This lack of knowledge is even more frustrating when it comes to seeking care for chronic illness. Finding a competent specialty care provider is challenging at best, and humiliating and dangerous at worst.

I know this from firsthand experience. At the time of my diagnosis, my wife and I were living in a rural community in the Midwest. I was reluctant to seek medical care, even at my large university health center, because it had a poor reputation when it came to respecting transgender patients. After suffering for days, I finally went to urgent care.

The moment I came out as transgender while sitting in urgent care, my gender identity became the sole focus of my visit. My nurse -- and countless other hospital staff -- asked me numerous questions about my transgender status and the specific surgeries I did or did not have. All of these inquiries were unrelated to the symptoms I was seeking treatment to address.

It was eventually determined that I needed to be hospitalized. I refused. I already felt like a zoo exhibit, with strangers gawking and prodding and demanding explanations for my transgender existence. After those disconcerting hours in urgent care, I couldn't risk being admitted to a hospital with staff that would continue this pattern.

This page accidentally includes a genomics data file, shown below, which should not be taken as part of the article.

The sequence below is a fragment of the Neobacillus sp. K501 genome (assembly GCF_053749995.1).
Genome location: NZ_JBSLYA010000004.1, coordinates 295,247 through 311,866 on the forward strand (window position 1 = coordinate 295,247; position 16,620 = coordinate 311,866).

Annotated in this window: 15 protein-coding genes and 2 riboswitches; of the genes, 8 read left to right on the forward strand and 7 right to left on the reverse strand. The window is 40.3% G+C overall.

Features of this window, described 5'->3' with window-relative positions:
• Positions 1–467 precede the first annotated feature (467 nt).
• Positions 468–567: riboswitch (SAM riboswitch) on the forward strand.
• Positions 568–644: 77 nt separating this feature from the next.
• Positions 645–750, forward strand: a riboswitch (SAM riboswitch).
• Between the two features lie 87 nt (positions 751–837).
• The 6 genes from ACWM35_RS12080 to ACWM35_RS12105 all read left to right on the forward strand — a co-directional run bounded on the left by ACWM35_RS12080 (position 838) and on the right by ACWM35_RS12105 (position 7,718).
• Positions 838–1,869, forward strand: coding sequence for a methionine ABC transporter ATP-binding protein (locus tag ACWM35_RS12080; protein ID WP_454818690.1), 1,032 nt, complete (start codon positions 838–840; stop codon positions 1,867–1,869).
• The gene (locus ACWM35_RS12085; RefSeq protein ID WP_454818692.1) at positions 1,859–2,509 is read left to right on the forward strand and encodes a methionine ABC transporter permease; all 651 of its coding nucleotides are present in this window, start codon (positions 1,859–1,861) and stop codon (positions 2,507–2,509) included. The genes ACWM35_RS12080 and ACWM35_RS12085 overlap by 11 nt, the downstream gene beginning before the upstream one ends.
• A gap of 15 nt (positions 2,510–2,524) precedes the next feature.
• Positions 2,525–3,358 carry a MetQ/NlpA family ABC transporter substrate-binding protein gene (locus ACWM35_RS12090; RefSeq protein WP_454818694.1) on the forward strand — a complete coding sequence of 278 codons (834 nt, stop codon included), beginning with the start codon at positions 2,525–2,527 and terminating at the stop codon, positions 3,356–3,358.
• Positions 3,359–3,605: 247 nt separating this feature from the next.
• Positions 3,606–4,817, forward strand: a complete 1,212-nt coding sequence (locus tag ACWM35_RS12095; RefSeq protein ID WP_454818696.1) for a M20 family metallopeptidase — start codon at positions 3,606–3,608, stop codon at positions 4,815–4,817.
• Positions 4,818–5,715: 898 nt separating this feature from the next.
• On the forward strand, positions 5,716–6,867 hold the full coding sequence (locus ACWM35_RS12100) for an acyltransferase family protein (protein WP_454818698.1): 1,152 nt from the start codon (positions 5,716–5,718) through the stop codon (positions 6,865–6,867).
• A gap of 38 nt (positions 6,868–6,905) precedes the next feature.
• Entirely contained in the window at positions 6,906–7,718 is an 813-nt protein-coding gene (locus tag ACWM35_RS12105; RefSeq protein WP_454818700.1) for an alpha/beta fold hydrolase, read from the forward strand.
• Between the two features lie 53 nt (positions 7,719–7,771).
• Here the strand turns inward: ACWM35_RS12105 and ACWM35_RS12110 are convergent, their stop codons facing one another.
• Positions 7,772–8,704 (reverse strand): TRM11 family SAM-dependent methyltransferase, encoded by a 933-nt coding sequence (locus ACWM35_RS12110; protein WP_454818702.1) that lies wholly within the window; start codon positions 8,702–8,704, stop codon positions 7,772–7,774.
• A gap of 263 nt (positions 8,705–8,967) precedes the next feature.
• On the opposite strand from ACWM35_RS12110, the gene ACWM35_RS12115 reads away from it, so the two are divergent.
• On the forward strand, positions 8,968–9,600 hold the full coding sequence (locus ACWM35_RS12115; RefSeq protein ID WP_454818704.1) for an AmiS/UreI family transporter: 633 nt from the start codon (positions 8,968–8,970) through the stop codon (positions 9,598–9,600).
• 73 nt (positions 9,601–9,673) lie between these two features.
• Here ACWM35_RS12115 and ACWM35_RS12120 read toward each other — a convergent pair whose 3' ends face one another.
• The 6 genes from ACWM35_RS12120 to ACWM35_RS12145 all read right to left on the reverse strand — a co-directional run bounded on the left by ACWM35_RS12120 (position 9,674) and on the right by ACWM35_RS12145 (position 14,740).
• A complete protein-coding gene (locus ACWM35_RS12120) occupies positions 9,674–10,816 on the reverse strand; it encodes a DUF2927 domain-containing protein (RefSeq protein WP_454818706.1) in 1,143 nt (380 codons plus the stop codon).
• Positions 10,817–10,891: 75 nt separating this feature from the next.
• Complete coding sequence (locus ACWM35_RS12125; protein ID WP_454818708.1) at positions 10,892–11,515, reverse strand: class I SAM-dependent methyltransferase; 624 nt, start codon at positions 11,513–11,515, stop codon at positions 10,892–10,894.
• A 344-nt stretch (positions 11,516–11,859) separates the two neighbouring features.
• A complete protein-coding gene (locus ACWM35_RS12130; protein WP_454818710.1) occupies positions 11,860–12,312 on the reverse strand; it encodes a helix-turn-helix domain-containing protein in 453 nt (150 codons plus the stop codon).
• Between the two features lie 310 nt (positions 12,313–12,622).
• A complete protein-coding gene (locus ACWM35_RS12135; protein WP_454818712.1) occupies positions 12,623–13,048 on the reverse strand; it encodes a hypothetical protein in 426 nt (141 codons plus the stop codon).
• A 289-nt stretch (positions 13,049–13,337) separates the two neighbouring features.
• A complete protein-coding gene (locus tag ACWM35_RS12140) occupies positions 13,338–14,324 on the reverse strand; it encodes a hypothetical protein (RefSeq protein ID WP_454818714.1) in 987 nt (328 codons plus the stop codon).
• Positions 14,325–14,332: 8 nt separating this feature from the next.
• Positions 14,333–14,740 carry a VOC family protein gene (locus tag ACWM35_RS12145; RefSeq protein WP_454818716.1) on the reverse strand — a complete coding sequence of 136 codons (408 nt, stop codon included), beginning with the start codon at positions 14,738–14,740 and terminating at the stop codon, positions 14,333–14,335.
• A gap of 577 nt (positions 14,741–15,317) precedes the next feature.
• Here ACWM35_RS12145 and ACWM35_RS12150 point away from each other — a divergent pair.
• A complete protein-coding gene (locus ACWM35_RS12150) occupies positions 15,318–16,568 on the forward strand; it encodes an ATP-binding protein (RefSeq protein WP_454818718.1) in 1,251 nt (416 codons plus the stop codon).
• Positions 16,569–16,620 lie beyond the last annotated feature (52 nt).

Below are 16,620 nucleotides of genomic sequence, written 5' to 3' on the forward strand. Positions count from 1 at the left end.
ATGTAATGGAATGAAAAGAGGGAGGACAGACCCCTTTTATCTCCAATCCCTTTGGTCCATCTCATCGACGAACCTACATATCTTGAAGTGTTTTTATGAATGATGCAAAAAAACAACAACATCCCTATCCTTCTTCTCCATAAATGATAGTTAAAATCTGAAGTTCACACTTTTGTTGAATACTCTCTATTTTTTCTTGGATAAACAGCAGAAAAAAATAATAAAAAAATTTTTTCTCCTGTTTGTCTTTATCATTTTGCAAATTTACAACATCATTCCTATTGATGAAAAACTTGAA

I often think about this decision and about what it implies for transgender people more broadly. As a white transgender man who is read as male, I was reluctant to get the care that I needed, potentially placing my life in danger, because I was nervous about being misgendered or denied care. Even with the many privileges that I hold, I worried that my body would not be treated with dignity and respect.

My fears would be confirmed in the weeks that followed, when my primary care doctor sent me to a local kidney specialist. With limited information about what was causing my chronic kidney disease and no training on transgender care, these specialists recommended that I be taken off of testosterone -- a drug that is not metabolized in the kidneys but in the liver. I was reluctant to take this advice, but I did because I was scared. The result was that in the midst of one of the most challenging times of my life, my sense of identity and comfort in my body was stripped away.